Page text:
PK Sampling After IV Oxytocin and Effects on Sensory Function in Healthy Volunteers

Overview

The primary goal of this protocol is to model change in oxytocin concentrations in plasma after intravenous (IV) administration. Additional measurements will be performed on sensory function that could be influenced by oxytocin during later time periods when blood samples are widely separated by time. This protocol will describe the pharmacokinetics (PK) of intravenous oxytocin in healthy adult men and adult,non-pregnant women. PK samples will be obtained after an injection of intravenous oxytocin 10 IU over 60 seconds.

Blood will be drawn for the PK samples prior to the oxytocin administration and then 11 times after administration.

There are two additional measures which will assess two different aspects of sensory function.

MEASURE 1: Light Touch Frequency Threshold In order to determine the highest frequency that specific nerve fibers can respond to, a simple device that produces an oscillatory / vibratory stimulus will be used on the hand. The subject places fingertips, palm, and palm side of the wrist sequentially and the device is set to slowly decrease the frequency of vibration from 1 kHz until the subject first perceives this. This is repeated three times at each site and takes less than 5 minutes in total. This will be performed before the oxytocin administration and 6 times after the administration of IV Oxytocin.

MEASURE 2: Sustained Heat The surface of the skin of the forearm or leg is heated to 113°F using a computer controlled thermode for a period of 5 minutes. This will be done before the IV Oxytocin and 4 times after the administration. A set of random thermal temperatures (98°F-122°F) will also be applied to the skin of the leg or forearm before the IV Oxytocin administration and 4 times after administration of IV Oxytocin.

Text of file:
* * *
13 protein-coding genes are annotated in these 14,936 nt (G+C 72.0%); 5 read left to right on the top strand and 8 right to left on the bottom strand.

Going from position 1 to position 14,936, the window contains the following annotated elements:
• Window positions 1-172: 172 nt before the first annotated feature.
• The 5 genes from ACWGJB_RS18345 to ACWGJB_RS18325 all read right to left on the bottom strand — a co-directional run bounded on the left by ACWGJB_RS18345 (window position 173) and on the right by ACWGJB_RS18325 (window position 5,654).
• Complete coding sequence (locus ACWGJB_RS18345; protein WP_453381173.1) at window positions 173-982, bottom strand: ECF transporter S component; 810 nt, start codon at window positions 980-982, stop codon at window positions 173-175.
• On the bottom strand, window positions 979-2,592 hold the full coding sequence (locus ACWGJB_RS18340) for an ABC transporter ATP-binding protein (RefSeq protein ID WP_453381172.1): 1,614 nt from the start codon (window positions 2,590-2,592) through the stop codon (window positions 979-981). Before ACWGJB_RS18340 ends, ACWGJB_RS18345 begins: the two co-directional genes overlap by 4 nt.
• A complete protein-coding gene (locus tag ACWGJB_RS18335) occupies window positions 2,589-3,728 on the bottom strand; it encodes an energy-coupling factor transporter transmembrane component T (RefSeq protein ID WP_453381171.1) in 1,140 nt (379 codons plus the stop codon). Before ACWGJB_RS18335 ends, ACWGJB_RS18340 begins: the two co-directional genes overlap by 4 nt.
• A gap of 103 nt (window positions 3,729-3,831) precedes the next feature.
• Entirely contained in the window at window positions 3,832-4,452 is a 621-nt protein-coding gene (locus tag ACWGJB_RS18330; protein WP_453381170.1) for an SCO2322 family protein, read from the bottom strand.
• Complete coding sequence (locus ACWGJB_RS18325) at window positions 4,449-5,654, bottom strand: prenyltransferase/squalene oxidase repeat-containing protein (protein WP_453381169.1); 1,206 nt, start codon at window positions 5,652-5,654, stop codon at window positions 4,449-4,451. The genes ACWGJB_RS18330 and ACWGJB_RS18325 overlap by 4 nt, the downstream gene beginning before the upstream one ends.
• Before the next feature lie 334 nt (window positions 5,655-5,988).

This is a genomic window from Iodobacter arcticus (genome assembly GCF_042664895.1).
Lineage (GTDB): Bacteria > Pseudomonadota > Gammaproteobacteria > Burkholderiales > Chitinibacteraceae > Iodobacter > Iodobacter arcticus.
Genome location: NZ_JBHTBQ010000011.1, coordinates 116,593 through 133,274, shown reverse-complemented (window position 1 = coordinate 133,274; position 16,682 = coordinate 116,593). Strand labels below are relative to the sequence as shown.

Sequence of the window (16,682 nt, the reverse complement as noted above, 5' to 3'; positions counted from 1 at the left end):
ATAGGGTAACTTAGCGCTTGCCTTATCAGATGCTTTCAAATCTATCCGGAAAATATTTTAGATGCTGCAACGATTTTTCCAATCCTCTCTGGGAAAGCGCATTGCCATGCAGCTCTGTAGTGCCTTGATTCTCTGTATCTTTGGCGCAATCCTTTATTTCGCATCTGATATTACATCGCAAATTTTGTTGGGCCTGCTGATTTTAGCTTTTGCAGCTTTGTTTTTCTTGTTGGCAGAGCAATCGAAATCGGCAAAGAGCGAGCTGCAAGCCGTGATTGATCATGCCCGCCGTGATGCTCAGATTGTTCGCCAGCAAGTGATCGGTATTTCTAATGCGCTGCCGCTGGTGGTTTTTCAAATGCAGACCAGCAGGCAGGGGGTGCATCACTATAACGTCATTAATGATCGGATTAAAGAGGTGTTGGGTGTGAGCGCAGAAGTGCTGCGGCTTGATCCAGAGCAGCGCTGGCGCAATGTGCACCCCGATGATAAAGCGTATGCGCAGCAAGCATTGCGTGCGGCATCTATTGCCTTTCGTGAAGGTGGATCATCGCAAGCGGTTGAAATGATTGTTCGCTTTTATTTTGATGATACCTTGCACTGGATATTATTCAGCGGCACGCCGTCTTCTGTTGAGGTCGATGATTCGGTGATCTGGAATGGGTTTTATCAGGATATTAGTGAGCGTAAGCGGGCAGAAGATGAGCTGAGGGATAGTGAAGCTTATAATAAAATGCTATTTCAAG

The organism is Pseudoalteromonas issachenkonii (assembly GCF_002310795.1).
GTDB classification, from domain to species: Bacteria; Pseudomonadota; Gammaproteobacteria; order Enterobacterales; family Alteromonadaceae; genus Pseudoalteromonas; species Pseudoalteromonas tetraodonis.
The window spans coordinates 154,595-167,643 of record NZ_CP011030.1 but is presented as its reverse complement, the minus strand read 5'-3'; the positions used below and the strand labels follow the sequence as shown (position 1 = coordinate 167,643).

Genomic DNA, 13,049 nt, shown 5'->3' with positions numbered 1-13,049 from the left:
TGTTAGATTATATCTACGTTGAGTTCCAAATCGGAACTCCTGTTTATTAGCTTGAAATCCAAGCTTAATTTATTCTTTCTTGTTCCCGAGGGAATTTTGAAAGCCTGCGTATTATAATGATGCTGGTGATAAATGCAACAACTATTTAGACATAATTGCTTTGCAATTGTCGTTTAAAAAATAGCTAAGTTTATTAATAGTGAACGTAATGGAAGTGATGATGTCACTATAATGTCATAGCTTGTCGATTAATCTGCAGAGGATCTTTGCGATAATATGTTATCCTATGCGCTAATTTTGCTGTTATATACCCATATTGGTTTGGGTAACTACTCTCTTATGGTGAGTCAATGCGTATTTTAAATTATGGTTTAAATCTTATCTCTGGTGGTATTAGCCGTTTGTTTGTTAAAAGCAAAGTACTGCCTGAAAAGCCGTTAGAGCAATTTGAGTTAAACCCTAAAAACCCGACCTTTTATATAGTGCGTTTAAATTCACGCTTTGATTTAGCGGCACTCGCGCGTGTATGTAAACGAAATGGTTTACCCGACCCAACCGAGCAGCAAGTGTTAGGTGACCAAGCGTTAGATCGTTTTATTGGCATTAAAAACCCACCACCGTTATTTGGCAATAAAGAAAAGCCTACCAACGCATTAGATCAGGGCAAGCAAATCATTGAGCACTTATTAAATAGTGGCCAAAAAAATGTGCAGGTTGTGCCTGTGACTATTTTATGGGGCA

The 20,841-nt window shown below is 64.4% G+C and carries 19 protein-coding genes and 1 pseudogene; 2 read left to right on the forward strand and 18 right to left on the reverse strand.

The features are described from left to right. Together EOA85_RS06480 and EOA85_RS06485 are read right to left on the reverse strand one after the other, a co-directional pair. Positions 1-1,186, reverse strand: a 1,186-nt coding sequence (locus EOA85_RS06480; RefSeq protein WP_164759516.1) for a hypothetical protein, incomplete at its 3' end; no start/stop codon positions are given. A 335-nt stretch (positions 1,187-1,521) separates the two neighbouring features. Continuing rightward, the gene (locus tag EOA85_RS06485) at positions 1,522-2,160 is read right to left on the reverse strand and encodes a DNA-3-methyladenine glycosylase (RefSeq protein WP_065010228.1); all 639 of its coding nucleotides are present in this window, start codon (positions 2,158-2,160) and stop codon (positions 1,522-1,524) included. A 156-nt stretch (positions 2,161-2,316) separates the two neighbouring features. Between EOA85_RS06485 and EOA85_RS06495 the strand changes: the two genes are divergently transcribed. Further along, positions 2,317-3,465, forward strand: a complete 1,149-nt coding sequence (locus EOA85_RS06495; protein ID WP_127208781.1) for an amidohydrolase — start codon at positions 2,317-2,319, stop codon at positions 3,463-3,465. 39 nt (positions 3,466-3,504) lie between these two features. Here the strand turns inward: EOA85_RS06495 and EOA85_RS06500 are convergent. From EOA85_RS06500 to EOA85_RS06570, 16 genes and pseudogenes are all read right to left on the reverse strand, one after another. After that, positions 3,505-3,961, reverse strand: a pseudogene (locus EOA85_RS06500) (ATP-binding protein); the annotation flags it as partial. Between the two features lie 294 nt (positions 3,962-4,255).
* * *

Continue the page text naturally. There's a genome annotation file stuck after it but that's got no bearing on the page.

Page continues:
Full Title of Study: “Pharmacokinetics of Intravenous Oxytocin and Effects on Sensory Function in Healthy Volunteers”

Study Type

  • Study Type: Interventional
  • Study Design
    • Intervention Model: Single Group Assignment
    • Primary Purpose: Basic Science
    • Masking: None (Open Label)
  • Study Primary Completion Date: December 15, 2019

Detailed Description

The primary goal of this protocol is to model change in oxytocin concentrations in plasma after intravenous administration, (oxytocin (Pitocin®), 10 IU) the investigators will also acquire tests of sensory function that could be modulated by oxytocin during later time periods when blood samples are widely separated by time. There are two measures which will assess two different aspects of sensory function.

MEASURE 1: Light Touch Frequency Threshold Light touch is subserved by a group of myelinated peripheral nerves with fast conduction in the Aβ range and which are capable of following high frequencies, being responsible for the sensation of vibration. This capability of individual nerve fibers to respond with high frequency also underlies our ability to sense a light touch moving across the body surface as in brushing.

In preclinical studies investigators have shown that, following injury, these light touch fibers lose their ability to follow high frequencies and, in some cases, no longer respond to mechanical stimulation at all. Oxytocin, when perfused around the neuronal cell bodies of these Aβ nerve fibers, partially restores their function, including their response to high frequency stimulation.

In order to determine the highest frequency that Aβ nerve fibers can respond to, the investigators have created a simple device that produces an oscillatory / vibratory stimulus which can be used on the hand. The subject places fingertips, palm, and volar aspect of the wrist sequentially and the device is set to slowly decrease the frequency of vibration from 1 kilohertz (kHz) until the participant first perceives this. This is repeated three times at each site and takes under 5 minutes in total.

The investigators anticipate that oxytocin will have no effect on normal Aβ fibers and that this measure will not change after oxytocin administration. This will provide important data to contrast with the expected efficacy of oxytocin in the setting of injury, to be studied in subsequent protocols.

MEASURE 2: Sustained Heat As part of a protocol used by the investigators in several studies, the surface of the skin of the forearm or leg is heated to 45°C using a computer-controlled thermode for a period of 5 minutes. This typically results in a slowly increasing pain experience, peaking at 5 minutes in the mild to low moderate range and has been tolerated by more than 150 subjects in studies over the past 14 years.